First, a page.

Is CBI director 'untouchable' for his actions, SC asks

NEW DELHI: Does the CBI director have such protection that neither the Centre nor the CVC can touch him for his any action during the fixed tenure of two years?

This question arose on Thursday in the Supreme Court which was hearing the petitions filed by CBI director Alok Verma and others challenging the Centre's decision to divest him of all powers and sending him on leave along with special director Rakesh Asthana. Both have levelled allegations of corruption against each other.

When senior advocates Fali Nariman and Dushyant Dave, appearing for Verma and an NGO, Common Cause respectively, argued that neither the Centre nor the Central Vigilance Commission (CVC) had any power to take disciplinary action against the CBI director, a bench headed by Chief Justice Ranjan Gogoi asked: "Will that not make CBI director virtually untouchable? Is that what Parliament intended?"

"Does the fixed tenure of CBI director supersede all rules and makes him untouchable?", asked the bench, also comprising Justices SK Kaul and KM Joseph.

These questions cropped up while solicitor general Tushar Mehta, appearing for the CVC, was justifying the action taken against the CBI chief.

Though Verma, according to the Centre remains the CBI director, additional solicitor general PS Narasimha appearing for the CBI, submitted that there was no need to go to the Selection Committee before taking disciplinary action against Verma.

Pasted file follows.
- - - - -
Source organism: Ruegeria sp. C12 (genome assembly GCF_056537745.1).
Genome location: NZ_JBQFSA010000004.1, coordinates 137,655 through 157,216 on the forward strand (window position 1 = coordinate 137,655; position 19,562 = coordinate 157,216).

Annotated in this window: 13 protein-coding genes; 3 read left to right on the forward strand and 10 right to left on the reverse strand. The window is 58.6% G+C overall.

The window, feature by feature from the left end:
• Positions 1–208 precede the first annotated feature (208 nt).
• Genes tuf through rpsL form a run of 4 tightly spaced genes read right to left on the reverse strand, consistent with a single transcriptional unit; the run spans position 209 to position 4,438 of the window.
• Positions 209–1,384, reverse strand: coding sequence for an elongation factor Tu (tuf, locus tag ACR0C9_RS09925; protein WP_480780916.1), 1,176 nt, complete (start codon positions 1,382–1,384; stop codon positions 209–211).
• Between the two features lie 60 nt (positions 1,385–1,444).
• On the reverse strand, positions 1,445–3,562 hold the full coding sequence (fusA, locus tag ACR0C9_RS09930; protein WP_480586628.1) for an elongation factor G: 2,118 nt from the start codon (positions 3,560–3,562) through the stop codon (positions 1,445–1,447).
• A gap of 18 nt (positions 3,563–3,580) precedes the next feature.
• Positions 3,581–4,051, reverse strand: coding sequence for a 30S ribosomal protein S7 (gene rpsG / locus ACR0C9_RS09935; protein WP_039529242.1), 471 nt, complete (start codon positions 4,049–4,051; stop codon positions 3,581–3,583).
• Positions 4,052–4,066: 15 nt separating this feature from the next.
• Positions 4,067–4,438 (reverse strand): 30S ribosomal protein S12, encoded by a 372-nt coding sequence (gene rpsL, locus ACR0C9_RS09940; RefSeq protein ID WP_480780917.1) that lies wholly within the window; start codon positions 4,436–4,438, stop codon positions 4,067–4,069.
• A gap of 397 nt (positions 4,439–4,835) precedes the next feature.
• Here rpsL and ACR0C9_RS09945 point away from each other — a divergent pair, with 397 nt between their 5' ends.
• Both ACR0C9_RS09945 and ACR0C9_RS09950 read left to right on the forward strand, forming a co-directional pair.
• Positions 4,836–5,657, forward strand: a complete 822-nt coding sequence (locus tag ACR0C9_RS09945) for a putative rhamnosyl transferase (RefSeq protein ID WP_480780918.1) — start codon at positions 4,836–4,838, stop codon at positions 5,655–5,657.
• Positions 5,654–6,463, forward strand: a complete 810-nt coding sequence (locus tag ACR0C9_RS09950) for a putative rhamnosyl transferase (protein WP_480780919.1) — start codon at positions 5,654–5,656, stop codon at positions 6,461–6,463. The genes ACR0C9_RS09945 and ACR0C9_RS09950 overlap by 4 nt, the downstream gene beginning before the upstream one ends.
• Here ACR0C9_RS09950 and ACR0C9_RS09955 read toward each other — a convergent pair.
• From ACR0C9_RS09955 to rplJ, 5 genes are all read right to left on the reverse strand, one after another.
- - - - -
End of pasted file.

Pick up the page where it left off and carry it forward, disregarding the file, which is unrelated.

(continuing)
Nariman and others opposing the Centre's decision took the stand that action against the CBI chief can be taken only by the high-level panel, comprising the Prime Minister, leader of the opposition and the Chief Justice of India, involved in the selection process.

The hearing also saw Asthana's counsel and senior advocate Mukul Rohatgi taking the stance that a direction be passed to take the CVC enquiry report against Verma to its logical conclusion.

Rohatgi, who was Attorney General before KK Venugopal, told the apex court that Asthana was a whistle-blower in the case, but was painted by the government with the same brush and sought a direction to the Centre that it should take the CVC's preliminary inquiry against Verma to a logical end.

"My assumption is that the CVC report is adverse in part to the gentleman (Verma). The Central government should take this report to logiocal end," Rohatgi said.

Senior advocate Kapil Sibal, appearing for Congress leader Mallikarjun Kharge, referred to the legal provisions and said that on these allegations the government could have come to the selection committee and asked the panel to "please transfer Verma".

"Please don't give this handle to the government to suspend or divest of power any CBI authority. This will affect the independence of the CBI and will render the Vineet Narain judgment toothless," Sibal told the bench.

He argued that a 'transfer' actually amounts to a public casting of doubt on the CBI director. "That's why legislature has drawn a ring fence around transfer by introducing the prior approval of the panel."

Further, he said CVC's powers of supervision over CBI extend to corruption cases alone and that is the extent of the CVC Act.

When Nariman was asked by the Bench "If the situation arises, can the court appoint a CBI director, he said: "Yes, in its inherent powers, it can."

When Sibal concluded his arguments, Dave in a lighter vein, said "Mr Sibal says he won't want to exercise this power when he is the Home Minister".

Sibal was quick to respond, "As if I am not already in enough troubles."

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